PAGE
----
JOHANNESBURG (miningweekly.com) – South Africa’s Standard Bank estimates that about 670 000 oz of platinum-group metals (PGM) had been lost by the end of March as a result of protracted strike activity in the sector, with platinum comprising about 400 000 oz of that total and the balance made up of palladium (225 000 oz) and rhodium (54 000 oz).
In its latest quarterly commodities report, the bank also forecast a 815 000 oz platinum supply deficit for 2014 as a whole and a palladium deficit of more than 1.5-million ounces.
Nevertheless, commodities head Walter de Wet did not expect platinum prices to rise materially for the year as a whole, owing to high levels of above-ground inventories.
“Our analysis of above-ground platinum and palladium inventory indicates that this inventory is indeed high. As a result, on balance, the bias may lie towards having to wait longer before PGM prices move higher on a sustainable basis.”
The JSE-listed banking group was forecasting a 2014 platinum price of $1 470/oz, which represented a 0.5% downward revision from its previous quarterly forecast. It had, however, revised its 2014 palladium forecast upwards, to $785/oz, owing to supply pressures, the introduction of palladium exchange trade funds and rising geopolitical tensions involving Russia, the world’s leading palladium producer.
“We also believe that although rallies in platinum are likely to fade, a spike towards $1 600/oz is likely while strikes in South Africa continue. That said, in line with our forecast for the rest of 2014, rallies above $1 500/oz should fade.”
However, its platinum price outlook for 2015, 2016 and 2017 was $1 725/oz, $1 950/oz and $2 063/oz respectively, while it expected palladium prices to rise to $875/oz, $938/oz and $975/oz over the same time horizon.
The bank expected longer-term upside for commodities as a whole, as slow, yet steady, global economic growth absorbed new supply. However, most commodities remained in surplus and many markets would still need to adjust to a structural slowing of the Chinese economy, which still accounted for about 40% of industrial metal demand.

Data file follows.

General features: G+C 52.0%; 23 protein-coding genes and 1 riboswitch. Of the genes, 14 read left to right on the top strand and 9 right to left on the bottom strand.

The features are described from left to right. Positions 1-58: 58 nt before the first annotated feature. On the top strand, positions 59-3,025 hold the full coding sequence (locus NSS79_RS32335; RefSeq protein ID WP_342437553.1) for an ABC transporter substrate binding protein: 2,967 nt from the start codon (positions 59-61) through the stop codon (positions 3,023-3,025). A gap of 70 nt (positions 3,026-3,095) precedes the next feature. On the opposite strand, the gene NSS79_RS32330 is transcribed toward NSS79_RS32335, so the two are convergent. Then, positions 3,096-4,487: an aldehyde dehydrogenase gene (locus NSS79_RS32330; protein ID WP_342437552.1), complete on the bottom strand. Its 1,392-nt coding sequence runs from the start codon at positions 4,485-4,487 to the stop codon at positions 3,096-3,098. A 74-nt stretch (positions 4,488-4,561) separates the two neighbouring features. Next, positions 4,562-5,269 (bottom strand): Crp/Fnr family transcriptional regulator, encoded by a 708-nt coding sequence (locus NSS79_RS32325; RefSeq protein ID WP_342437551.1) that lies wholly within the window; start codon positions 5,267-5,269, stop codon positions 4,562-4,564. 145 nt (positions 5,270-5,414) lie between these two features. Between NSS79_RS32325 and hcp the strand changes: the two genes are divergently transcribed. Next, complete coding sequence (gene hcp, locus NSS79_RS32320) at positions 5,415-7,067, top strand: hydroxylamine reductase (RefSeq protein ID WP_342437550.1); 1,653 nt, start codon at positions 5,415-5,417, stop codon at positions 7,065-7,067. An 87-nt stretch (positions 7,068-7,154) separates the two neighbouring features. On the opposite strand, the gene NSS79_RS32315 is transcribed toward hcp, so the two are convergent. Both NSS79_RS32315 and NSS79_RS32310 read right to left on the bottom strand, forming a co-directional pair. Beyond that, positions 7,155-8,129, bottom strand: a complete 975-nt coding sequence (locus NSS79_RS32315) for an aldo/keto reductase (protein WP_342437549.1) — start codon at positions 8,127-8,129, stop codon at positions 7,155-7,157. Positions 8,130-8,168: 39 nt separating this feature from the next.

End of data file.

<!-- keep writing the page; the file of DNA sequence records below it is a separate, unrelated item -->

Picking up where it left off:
The thermal coal and iron-ore markets were expected to remain in surplus for some time, but De Wet was relatively optimistic about the near-term outlook for copper, where demand remains solid, but “cracks” had also started to appear on the supply-side. High inventories for other base metals, such as aluminium, were expected to cap prices for some time.
Geopolitical tensions involving Russia could have short-term upside potential for commodities such as nickel, gas, oil and palladium.
For instance, De Wet noted that, since the Indonesian ore ban and the Russian intervention in Ukraine, nickel had rallied by around $4 000/t, from $14 000/t to around $18 000/t, while the palladium price had risen from around $750/oz to around $800/oz.
However, the bank’s base case was for these price increases to be episodic rather than long-lasting and was even concerned about longer-term negative consequences for metals and minerals should there be protracted period of supply disruption.